Still concerned about my E-P3 (or what am I doing wrong)

Discussion in 'Olympus Cameras' started by Gusnyc, Aug 27, 2011.

  1. Gusnyc

    Gusnyc Mu-43 Veteran

    Mar 9, 2010
    New York
    Hi again,

    I am still worried about the way my E-P3 is measuring light. I took these pictures in a beautiful blue-sky day. Only one came out with some color in the sky. In the rest of the pictures the sky looks almost white.

    I've been using the digital ESP metering. If I choose center weighted, the highlights become just white surfaces.

    My E-PL1 is much more balanced to measure the shadows and highlights. In the E-P3, white surfaces tend to loose all the detail.

    Am I doing something wrong?. A few years ago I had a Sanyo camera which started to burn the highlights. A repair was needed at that time. I don't want to send the E-P3 to repair if I am doing something in the wrong way.

    Thanks (again) for your comments and help.

    PS, The pictures are from Battery Park City, in NYC. I was taking some pictures of the "before Irene". Now we have been evacuated. I will come back to take the pics of the "after Irene" as soon as I can.

    Attached Files:

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  2. nueces snapper

    nueces snapper Mu-43 All-Pro

    What picture mode are you in? I mostly shoot 'natural'. I also keep it mostly on Auto iso, not letting it go above 1000.

    Just went out and shot a pic of a dirt road, trees and bright blue sky with clouds. One at 14mm and one at 42 where I made sure and metered the sky more than the darker trees and road. Sky was as blue as blue can be.

    Took the same shot after having prefocussed and locked exposure on the trees. Sky was blown to pure white. Using the highlight/shadow display on the back screen the whole sky was flashing orange.

    Try this with your camera. Make sure you are metering the brighter part of the scene and see if you don't get blue skies. You need to restrict the metering to center weighted average or spot.

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  3. digitalandfilm

    digitalandfilm Mu-43 All-Pro

    Jul 18, 2011
    Hi Gus,

    Get yourself a polarizing filter and use the "graduated filter" pull down in Lightroom (click on exposure) and presto- it's fixed.

    I get the same with my EP-2, and simply fix it.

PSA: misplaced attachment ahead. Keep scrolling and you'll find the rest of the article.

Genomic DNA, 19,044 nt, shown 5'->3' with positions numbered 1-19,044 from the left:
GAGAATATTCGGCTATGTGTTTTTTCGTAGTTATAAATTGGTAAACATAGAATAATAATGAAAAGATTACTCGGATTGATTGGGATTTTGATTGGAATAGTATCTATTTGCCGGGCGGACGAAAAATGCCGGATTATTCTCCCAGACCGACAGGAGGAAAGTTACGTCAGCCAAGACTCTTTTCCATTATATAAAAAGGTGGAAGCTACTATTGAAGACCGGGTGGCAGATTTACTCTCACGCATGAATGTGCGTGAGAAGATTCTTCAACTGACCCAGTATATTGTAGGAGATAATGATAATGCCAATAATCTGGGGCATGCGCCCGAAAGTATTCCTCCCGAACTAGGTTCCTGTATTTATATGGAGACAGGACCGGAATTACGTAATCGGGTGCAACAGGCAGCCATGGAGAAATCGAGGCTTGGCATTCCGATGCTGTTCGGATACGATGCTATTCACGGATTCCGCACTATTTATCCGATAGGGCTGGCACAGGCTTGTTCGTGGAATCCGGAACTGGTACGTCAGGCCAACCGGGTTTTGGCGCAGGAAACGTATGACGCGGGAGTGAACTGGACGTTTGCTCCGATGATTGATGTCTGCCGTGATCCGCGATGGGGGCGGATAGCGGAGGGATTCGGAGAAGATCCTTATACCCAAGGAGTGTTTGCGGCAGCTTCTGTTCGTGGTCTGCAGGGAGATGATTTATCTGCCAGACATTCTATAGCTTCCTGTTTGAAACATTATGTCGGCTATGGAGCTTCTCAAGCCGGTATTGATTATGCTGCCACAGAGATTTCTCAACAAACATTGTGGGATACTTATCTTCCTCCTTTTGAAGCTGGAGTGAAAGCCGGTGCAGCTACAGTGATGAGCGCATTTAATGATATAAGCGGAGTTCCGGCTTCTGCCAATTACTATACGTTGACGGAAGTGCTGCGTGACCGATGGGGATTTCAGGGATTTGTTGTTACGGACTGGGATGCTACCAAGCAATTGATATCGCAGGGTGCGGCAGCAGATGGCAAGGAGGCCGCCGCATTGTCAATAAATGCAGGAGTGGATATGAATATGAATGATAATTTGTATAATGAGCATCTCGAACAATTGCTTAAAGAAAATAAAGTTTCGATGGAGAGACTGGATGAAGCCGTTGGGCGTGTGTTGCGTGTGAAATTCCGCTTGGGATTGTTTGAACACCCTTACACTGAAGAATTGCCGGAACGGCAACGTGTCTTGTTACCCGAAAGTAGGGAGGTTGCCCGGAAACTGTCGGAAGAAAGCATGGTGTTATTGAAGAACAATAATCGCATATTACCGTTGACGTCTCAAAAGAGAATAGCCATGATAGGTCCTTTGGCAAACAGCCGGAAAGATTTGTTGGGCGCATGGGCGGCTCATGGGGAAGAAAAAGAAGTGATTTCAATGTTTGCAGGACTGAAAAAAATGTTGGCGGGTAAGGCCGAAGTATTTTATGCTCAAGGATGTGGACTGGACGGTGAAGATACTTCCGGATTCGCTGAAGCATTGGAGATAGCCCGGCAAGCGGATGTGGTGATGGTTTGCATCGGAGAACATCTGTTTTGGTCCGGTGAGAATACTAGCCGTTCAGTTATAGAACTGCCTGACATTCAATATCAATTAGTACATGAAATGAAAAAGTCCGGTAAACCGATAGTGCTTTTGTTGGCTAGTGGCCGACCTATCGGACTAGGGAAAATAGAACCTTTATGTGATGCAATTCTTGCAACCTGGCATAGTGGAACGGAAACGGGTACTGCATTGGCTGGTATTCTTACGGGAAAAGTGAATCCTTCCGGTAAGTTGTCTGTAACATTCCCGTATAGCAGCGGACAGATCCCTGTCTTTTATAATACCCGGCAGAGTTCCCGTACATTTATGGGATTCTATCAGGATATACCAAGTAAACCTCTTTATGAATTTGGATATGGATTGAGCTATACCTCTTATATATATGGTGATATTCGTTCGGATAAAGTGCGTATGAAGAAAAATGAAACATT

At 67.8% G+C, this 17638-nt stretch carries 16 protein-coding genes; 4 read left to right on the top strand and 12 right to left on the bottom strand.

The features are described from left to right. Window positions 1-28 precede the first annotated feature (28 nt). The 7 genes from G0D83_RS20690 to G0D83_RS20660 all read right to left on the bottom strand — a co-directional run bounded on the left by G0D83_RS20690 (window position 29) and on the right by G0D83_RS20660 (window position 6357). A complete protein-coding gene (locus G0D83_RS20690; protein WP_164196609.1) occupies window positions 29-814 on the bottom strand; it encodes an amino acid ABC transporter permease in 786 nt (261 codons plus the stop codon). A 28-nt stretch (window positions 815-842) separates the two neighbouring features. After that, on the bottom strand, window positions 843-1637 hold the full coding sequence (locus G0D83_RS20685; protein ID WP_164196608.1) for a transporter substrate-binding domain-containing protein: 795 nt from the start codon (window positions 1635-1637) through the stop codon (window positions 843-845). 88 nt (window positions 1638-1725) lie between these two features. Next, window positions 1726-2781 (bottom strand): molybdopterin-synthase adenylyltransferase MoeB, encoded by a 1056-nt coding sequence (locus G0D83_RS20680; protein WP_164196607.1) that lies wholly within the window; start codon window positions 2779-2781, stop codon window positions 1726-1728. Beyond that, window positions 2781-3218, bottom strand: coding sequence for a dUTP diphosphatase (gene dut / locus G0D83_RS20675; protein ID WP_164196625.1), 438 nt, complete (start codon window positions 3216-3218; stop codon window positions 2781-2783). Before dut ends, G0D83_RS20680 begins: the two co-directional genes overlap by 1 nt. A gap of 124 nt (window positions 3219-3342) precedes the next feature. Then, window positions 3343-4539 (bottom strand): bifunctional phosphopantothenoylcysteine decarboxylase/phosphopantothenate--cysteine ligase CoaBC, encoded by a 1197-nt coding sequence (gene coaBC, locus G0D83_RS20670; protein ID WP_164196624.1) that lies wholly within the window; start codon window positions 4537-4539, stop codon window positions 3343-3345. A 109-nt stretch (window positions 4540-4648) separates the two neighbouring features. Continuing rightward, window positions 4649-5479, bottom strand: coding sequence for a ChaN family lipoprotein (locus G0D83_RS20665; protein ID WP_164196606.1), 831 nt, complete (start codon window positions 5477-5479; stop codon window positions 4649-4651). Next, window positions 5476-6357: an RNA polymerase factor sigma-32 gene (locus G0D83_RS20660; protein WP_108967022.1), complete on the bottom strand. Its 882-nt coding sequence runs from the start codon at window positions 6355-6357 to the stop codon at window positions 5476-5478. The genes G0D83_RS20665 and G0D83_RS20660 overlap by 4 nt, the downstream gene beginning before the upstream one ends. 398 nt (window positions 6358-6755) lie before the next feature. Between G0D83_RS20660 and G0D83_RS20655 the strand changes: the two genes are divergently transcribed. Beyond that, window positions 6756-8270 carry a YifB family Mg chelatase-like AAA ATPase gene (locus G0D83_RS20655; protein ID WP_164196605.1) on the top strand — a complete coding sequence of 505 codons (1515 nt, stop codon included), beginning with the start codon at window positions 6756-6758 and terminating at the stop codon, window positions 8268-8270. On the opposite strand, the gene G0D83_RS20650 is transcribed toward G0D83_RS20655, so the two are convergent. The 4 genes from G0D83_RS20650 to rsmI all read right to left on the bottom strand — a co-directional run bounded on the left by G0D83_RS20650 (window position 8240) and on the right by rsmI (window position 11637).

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  4. fezza56

    fezza56 New to Mu-43

    Jul 6, 2011
    Is the E-PL1 lurking, waiting to outshine on a level that people do not expect on a price/perfomance ratio that people ignore when new tech arrives?
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  5. Luckypenguin

    Luckypenguin .

    Oct 9, 2010
    Brisbane, Australia
    Real Name:
    Not owning an E-P3, I can't comment on how it chooses to meter a scene and if the metering choices are different to previous models. Your examples give the impression that, if spot metering was not selected, then the metering is very heavily centre-weighted. Some of the examples would be difficult scenes for a camera to meter regardless, but if you're noticing a distinct difference between your E-PL1 and E-P3 you'd assume that there is a difference under the skin in how the two cameras meter. I don't really have an answer for you, sorry. Centre-weighted metering is the method I've used on all my cameras including m4/3 for the same kind of scenic-style photography.
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  6. MajorMagee

    MajorMagee Mu-43 All-Pro

    Feb 24, 2011
    Dayton, OH
    I've run into similar issues with the E-PL1 when the conditions are difficult. I was thinking about this the other day, and looked at the blue sky with a critical eye, and thought, "it actually is almost white", because of the moisture haze in the air.

    A few examples are in this other thread.

    Try shooting paired shots with each camera and do a side by side so see just how real the differences are.
  7. Toonman

    Toonman Mu-43 Regular

    Jul 19, 2010
    If you are using centre weighted the chances are it is metering for the darker area of the scene and will likely overexpose the highlights.
  8. LovinTheEP2

    LovinTheEP2 Mu-43 Top Veteran

    Feb 15, 2011
    You could try resting the camera on a stable surface or a tripod and change between all of the metering modes and set the camera to a 2s delay to minimize any camera shake.

    That being said, scenes where you have a very bright sky and dark landscape will always be tough without a graduated ND filter. A polarizer should help a bit too. You can try spot metering for the sky and spot metering for the foliage, comparing the settings and then deciding how best to compromize in manual mode for the detail your after and adjust with post-processing to bring out shadows or darken the sky etc.